# plotDiagnostics

Plot observation diagnostics of generalized linear regression model

## Syntax

``plotDiagnostics(mdl)``
``plotDiagnostics(mdl,plottype)``
``plotDiagnostics(___,Name,Value)``
``plotDiagnostics(ax,___)``
``h = plotDiagnostics(___)``

## Description

`plotDiagnostics` creates a plot of observation diagnostics, such as leverage and Cook's distance, to identify outliers and influential observations.

example

````plotDiagnostics(mdl)` creates a leverage plot of the generalized linear regression model (`mdl`) observations. A dotted line in the plot represents the recommended threshold values.```

example

````plotDiagnostics(mdl,plottype)` specifies the type of observation diagnostics `plottype`.```
````plotDiagnostics(___,Name,Value)` specifies additional options using one or more name-value pair arguments in addition to any of the input argument combinations in the previous syntaxes. For example, you can specify the marker symbol and size for the data points.```
````plotDiagnostics(ax,___)` plots into the axes specified by `ax` instead of the current axes (`gca`). (since R2024a)```
````h = plotDiagnostics(___)` returns graphics objects for the lines or contour in the plot. Use `h` to modify the properties of a specific line or contour after you create the plot. For a list of properties, see Line Properties and Contour Properties.```

## Examples

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Create leverage and Cook's distance plots of a fitted generalized linear model, and find the outliers.

Generate sample data using Poisson random numbers with two underlying predictors `X(:,1)` and `X(:,2)`.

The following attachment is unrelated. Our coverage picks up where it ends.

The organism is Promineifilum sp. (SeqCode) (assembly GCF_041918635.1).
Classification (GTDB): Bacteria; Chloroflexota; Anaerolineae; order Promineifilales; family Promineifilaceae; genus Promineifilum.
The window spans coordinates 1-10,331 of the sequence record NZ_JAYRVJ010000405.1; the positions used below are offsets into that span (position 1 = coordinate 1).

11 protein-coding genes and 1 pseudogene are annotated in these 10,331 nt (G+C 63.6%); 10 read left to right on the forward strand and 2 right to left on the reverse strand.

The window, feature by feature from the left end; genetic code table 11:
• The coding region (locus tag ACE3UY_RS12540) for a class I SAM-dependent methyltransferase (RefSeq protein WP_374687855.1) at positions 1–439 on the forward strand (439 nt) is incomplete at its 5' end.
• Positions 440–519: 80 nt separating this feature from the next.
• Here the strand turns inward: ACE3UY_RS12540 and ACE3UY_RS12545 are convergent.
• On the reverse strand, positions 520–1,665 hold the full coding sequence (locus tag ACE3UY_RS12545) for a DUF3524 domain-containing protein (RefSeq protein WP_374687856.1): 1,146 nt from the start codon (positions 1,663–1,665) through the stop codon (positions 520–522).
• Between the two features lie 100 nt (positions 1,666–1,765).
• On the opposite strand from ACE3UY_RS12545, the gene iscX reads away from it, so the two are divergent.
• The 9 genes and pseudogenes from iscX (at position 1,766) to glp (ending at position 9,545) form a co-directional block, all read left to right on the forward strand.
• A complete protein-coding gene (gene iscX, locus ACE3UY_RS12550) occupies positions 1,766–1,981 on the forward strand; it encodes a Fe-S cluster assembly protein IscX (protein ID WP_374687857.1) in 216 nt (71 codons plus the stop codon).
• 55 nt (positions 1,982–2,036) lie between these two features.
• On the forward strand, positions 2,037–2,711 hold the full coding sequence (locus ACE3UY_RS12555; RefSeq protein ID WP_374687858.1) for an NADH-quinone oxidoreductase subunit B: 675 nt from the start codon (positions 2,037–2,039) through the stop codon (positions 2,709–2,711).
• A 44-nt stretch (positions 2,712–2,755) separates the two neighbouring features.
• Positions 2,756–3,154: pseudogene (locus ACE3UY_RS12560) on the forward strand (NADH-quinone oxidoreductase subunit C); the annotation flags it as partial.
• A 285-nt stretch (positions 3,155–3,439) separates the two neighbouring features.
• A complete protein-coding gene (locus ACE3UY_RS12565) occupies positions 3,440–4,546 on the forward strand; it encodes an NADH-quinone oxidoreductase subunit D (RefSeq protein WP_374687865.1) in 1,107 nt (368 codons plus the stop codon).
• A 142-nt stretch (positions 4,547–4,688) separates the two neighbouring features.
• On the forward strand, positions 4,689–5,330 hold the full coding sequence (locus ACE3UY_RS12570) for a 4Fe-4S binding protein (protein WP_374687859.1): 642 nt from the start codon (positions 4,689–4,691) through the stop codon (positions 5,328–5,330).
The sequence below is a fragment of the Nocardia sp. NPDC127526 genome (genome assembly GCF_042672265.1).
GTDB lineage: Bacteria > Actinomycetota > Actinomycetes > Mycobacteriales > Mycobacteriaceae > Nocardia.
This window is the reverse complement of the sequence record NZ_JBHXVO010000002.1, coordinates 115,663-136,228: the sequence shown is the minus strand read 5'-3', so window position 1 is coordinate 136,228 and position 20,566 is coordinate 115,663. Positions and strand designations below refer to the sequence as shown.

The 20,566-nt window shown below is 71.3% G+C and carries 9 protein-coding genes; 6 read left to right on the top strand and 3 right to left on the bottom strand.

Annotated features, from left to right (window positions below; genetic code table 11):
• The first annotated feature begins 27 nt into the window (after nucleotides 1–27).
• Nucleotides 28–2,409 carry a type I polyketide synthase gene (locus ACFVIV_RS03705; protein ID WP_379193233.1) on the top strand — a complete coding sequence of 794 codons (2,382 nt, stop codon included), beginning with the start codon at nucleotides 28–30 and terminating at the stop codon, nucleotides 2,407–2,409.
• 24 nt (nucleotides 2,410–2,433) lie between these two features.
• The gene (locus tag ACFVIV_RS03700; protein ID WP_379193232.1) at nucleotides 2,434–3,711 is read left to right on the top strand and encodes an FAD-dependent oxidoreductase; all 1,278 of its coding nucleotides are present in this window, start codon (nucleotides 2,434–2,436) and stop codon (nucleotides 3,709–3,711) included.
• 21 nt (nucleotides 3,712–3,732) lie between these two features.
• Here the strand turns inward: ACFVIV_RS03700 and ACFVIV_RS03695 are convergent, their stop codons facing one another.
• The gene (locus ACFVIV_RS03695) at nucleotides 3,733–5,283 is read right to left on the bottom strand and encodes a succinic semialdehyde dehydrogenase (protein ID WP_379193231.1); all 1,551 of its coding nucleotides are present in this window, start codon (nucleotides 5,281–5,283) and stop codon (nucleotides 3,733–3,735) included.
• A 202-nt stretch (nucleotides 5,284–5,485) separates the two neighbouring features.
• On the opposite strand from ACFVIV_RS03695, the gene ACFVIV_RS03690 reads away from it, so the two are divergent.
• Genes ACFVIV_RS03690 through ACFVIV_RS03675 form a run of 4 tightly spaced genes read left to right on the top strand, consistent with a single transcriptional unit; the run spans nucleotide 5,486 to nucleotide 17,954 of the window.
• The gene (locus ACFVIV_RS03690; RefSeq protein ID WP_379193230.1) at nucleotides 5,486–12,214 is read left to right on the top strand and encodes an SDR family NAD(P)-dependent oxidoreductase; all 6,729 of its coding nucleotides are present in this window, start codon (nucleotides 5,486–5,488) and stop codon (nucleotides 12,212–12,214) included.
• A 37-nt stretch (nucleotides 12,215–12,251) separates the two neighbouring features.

```rng('default') % For reproducibility rndvars = randn(100,2); X = [2 + rndvars(:,1),rndvars(:,2)]; mu = exp(1 + X*[1;2]); y = poissrnd(mu);```

Create a generalized linear regression model of Poisson data.

`mdl = fitglm(X,y,'y ~ x1 + x2','Distribution','poisson');`

Create a leverage plot.

```plotDiagnostics(mdl) legend('show') % Show the legend```

The dotted line represents the recommended threshold value 2*p/n, where p is the number of coefficients, and n is the number of observations. Find the threshold value using the `NumCoefficients` and `NumObservations` properties.

`t_leverage = 2*mdl.NumCoefficients/mdl.NumObservations`
```t_leverage = 0.0600 ```

Find the observations with leverage values that exceed the threshold value.

`find(mdl.Diagnostics.Leverage > t_leverage)`
```ans = 5×1 9 21 64 65 70 ```

You can also find an observation number by using a data tip. Select the data points above the threshold line to display their data tips. The data tip includes the x-axis and y-axis values for the selected point, along with the observation number.

Plot the Cook's distance values.

`plotDiagnostics(mdl,'cookd')`

The dotted line represents the recommended threshold value. Compute the threshold value `t_cookd`.

`t_cookd = 3*mean(mdl.Diagnostics.CooksDistance')`
```t_cookd = 0.0294 ```

Find the observations with the Cook's distance values that exceed the threshold value.